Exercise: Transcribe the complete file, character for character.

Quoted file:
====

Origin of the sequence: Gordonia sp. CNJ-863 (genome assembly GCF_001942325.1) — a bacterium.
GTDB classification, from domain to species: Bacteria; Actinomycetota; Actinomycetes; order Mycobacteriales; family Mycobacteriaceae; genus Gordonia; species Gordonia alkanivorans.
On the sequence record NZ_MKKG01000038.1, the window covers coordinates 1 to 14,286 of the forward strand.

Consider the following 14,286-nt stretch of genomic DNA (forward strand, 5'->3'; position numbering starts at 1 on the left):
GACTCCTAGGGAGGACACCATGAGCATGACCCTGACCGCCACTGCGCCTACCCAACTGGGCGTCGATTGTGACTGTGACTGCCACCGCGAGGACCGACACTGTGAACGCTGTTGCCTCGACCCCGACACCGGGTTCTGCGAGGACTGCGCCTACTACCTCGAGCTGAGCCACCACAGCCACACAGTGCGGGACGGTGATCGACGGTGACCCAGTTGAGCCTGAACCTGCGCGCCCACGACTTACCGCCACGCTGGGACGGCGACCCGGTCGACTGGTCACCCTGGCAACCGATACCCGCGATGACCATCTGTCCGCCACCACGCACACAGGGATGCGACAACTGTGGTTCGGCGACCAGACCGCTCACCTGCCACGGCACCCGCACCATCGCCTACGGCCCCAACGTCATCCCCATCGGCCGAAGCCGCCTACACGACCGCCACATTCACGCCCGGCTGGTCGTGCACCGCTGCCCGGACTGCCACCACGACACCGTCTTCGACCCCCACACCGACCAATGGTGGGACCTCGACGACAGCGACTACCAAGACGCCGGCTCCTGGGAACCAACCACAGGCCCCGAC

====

Origin of the sequence: Gordonia sp. CNJ-863 (genome assembly GCF_001942325.1) — a bacterium.
GTDB classification, from domain to species: Bacteria; Actinomycetota; Actinomycetes; order Mycobacteriales; family Mycobacteriaceae; genus Gordonia; species Gordonia alkanivorans.
On the sequence record NZ_MKKG01000038.1, the window covers coordinates 1 to 14,286 of the forward strand.

Consider the following 14,286-nt stretch of genomic DNA (forward strand, 5'->3'; position numbering starts at 1 on the left):
GACTCCTAGGGAGGACACCATGAGCATGACCCTGACCGCCACTGCGCCTACCCAACTGGGCGTCGATTGTGACTGTGACTGCCACCGCGAGGACCGACACTGTGAACGCTGTTGCCTCGACCCCGACACCGGGTTCTGCGAGGACTGCGCCTACTACCTCGAGCTGAGCCACCACAGCCACACAGTGCGGGACGGTGATCGACGGTGACCCAGTTGAGCCTGAACCTGCGCGCCCACGACTTACCGCCACGCTGGGACGGCGACCCGGTCGACTGGTCACCCTGGCAACCGATACCCGCGATGACCATCTGTCCGCCACCACGCACACAGGGATGCGACAACTGTGGTTCGGCGACCAGACCGCTCACCTGCCACGGCACCCGCACCATCGCCTACGGCCCCAACGTCATCCCCATCGGCCGAAGCCGCCTACACGACCGCCACATTCACGCCCGGCTGGTCGTGCACCGCTGCCCGGACTGCCACCACGACACCGTCTTCGACCCCCACACCGACCAATGGTGGGACCTCGACGACAGCGACTACCAAGACGCCGGCTCCTGGGAACCAACCACAGGCCCCGAC